The concert took place on the square in front of the destroyed building of South Ossetia's parliament, in central Tskhinvali. Thousands of candles were lit on each shattered step of the building in honor of those who died during the war.
Several thousand people gathered in Tskhinvali earlier Thursday to show support for the appeal to Russia's president and parliament to recognize South Ossetia as an independent state. Gergiev has been an outspoken critic of Georgia's actions during the conflict in its breakaway republic. "I want everyone to know the truth about the terrible events in Tskhinvali," he said before the concert. "We will be performing for you with the hope that nothing like this ever happens again on the Earth."
Georgia launched a major offensive to seize control of South Ossetia on August 8, prompting Russia to send several hundred tanks and thousands of troops into the region. Moscow announced the end of its operation to "force Georgia to peace" on August 12. According to the South Ossetian authorities, total of 1,492 of the province's residents were killed in the attack, while an estimated 37,000 fled into Russia. Most residents of South Ossetia have Russian citizenship. "The world community shivers that Russian tanks entered Georgia, but no one says that thousands of people were buried alive at midnight in the sleeping city," Gergiev said.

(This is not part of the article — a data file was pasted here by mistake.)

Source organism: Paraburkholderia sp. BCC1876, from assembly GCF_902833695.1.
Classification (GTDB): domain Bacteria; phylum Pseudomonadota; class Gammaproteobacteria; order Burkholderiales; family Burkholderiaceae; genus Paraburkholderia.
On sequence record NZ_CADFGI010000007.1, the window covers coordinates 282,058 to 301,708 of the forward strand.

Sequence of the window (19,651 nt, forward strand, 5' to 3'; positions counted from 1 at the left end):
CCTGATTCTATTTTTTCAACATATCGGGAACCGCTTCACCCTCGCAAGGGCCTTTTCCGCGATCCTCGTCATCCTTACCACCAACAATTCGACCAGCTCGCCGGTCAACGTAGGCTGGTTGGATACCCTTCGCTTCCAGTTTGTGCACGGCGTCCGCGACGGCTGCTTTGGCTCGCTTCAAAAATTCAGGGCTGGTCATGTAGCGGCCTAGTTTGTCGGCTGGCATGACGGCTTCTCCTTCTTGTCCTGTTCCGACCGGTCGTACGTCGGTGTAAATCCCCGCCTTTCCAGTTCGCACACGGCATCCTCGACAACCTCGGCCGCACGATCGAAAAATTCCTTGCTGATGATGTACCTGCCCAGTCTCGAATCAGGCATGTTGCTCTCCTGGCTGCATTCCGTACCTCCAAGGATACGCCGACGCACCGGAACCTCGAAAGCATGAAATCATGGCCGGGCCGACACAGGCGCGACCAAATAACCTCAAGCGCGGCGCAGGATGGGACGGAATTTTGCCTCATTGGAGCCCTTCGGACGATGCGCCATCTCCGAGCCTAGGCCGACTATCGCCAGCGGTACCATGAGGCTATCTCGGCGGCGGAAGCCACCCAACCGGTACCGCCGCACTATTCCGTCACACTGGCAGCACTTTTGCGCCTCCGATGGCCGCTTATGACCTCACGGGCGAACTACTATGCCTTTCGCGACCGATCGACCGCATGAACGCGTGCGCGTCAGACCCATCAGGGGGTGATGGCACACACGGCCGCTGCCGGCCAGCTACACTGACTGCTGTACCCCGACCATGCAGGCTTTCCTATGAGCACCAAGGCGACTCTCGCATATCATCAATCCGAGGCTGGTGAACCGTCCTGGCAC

"I want us to once again stress that without the help of the great Russia there would have been numerous deaths," he said.
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